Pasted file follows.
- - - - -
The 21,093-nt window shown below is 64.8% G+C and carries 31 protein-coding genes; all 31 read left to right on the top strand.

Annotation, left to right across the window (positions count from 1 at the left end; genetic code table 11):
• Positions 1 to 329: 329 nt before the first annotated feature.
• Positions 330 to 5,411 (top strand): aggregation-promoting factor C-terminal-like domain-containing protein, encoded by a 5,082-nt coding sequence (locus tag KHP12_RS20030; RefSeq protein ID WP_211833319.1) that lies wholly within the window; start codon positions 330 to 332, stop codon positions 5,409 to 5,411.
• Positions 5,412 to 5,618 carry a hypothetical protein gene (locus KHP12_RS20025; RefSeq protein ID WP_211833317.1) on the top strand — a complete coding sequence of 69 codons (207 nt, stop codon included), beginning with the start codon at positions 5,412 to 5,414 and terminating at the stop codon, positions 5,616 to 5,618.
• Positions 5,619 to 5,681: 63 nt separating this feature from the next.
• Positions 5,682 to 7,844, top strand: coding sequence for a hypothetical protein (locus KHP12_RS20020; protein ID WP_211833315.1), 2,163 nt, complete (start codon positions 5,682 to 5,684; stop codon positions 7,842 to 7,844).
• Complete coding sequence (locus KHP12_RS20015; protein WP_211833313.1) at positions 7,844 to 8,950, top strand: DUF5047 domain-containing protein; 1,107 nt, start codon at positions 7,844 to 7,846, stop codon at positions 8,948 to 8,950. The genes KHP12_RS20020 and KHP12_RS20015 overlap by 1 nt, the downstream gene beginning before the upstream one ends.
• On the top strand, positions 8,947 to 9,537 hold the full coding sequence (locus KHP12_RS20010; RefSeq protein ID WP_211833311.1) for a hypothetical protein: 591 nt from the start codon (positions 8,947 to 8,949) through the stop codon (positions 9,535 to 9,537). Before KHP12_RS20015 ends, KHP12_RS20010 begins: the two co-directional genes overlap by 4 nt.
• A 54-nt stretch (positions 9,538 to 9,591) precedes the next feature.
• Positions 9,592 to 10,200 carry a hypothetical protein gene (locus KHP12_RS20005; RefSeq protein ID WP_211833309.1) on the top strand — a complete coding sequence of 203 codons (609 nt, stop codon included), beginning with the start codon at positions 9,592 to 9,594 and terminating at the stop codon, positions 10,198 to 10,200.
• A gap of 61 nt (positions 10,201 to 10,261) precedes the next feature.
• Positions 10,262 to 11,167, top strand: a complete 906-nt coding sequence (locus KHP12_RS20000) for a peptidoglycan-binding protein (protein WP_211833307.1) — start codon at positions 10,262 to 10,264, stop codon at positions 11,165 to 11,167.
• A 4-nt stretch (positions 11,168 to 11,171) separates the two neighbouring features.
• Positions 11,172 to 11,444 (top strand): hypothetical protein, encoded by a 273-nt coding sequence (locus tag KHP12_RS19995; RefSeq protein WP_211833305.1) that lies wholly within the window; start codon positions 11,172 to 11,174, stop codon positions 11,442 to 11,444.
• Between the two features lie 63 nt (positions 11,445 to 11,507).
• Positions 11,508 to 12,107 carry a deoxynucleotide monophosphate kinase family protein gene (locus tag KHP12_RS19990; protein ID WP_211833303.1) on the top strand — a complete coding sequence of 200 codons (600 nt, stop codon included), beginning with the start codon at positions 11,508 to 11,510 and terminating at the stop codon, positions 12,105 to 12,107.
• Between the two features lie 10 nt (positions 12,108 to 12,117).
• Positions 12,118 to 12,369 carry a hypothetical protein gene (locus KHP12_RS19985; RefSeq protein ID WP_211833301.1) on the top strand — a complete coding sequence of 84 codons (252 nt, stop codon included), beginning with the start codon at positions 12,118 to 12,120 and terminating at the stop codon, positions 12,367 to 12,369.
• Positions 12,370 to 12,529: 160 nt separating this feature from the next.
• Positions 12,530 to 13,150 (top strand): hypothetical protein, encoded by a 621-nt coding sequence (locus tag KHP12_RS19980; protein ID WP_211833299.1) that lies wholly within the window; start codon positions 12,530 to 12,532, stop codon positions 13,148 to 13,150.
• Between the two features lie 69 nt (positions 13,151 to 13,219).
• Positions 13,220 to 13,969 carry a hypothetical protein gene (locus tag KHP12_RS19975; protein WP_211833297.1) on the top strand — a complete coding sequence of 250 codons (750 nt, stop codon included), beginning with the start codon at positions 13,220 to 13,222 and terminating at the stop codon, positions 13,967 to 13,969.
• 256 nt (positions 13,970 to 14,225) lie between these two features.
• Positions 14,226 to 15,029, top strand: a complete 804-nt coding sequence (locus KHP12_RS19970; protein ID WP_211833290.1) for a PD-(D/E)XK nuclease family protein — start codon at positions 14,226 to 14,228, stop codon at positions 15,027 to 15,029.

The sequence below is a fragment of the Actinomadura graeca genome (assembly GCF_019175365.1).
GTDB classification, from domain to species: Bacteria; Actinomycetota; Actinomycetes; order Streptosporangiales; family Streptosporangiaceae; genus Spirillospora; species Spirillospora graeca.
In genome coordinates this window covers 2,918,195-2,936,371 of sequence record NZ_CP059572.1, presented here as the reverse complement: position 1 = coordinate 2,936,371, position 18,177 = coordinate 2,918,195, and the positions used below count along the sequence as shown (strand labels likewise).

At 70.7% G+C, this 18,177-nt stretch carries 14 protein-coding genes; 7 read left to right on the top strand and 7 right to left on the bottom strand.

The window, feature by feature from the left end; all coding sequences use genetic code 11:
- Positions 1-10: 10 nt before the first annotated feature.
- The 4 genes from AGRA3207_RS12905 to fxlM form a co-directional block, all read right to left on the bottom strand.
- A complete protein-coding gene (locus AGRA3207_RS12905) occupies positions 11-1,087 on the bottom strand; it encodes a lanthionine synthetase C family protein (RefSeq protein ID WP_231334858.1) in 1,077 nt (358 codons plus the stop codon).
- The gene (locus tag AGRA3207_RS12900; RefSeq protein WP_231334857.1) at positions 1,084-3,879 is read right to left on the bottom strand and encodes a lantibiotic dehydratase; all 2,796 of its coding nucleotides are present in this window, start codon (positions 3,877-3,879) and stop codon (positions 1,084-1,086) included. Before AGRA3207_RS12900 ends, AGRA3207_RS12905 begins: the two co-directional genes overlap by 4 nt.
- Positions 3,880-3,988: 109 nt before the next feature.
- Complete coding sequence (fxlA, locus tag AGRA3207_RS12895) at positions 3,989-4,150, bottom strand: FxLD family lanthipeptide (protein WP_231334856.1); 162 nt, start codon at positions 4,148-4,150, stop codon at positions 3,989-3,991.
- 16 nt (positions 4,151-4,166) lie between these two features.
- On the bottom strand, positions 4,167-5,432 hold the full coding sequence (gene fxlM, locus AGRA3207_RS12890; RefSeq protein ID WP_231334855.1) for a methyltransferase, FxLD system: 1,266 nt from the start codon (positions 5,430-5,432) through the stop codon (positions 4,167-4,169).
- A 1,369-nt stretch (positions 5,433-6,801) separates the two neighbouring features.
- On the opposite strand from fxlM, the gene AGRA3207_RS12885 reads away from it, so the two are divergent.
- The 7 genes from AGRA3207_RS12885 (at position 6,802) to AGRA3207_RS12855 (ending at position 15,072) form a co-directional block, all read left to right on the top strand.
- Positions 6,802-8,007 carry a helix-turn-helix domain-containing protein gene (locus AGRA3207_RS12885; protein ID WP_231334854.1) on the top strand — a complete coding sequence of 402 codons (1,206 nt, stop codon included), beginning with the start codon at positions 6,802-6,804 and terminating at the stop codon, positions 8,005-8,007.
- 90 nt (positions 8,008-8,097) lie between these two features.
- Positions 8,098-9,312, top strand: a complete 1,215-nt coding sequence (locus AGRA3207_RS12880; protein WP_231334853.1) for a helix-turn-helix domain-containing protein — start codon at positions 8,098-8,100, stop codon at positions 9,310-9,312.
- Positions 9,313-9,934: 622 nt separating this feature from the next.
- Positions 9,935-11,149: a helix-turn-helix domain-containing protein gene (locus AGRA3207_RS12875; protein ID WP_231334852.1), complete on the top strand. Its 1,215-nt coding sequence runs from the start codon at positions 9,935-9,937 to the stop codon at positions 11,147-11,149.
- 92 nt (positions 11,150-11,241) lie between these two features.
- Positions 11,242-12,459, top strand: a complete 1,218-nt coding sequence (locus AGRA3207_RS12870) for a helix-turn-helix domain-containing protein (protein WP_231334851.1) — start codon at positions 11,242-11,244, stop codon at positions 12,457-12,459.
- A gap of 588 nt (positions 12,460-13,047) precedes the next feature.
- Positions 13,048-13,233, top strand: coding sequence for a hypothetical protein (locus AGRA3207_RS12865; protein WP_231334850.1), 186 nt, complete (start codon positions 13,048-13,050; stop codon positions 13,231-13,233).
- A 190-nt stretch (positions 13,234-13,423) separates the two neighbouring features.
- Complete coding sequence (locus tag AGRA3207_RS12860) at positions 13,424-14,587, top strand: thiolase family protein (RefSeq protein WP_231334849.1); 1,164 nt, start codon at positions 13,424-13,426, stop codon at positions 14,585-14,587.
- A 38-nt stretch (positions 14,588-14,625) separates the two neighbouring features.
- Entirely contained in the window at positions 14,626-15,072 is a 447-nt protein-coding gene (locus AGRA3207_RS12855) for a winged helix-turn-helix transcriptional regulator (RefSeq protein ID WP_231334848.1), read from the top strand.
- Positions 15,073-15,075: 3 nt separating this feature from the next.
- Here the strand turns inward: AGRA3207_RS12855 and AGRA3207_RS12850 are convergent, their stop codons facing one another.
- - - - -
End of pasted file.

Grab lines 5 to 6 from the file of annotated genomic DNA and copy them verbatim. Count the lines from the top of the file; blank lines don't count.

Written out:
• Positions 5,412 to 5,618 carry a hypothetical protein gene (locus KHP12_RS20025; RefSeq protein ID WP_211833317.1) on the top strand — a complete coding sequence of 69 codons (207 nt, stop codon included), beginning with the start codon at positions 5,412 to 5,414 and terminating at the stop codon, positions 5,616 to 5,618.
• Positions 5,619 to 5,681: 63 nt separating this feature from the next.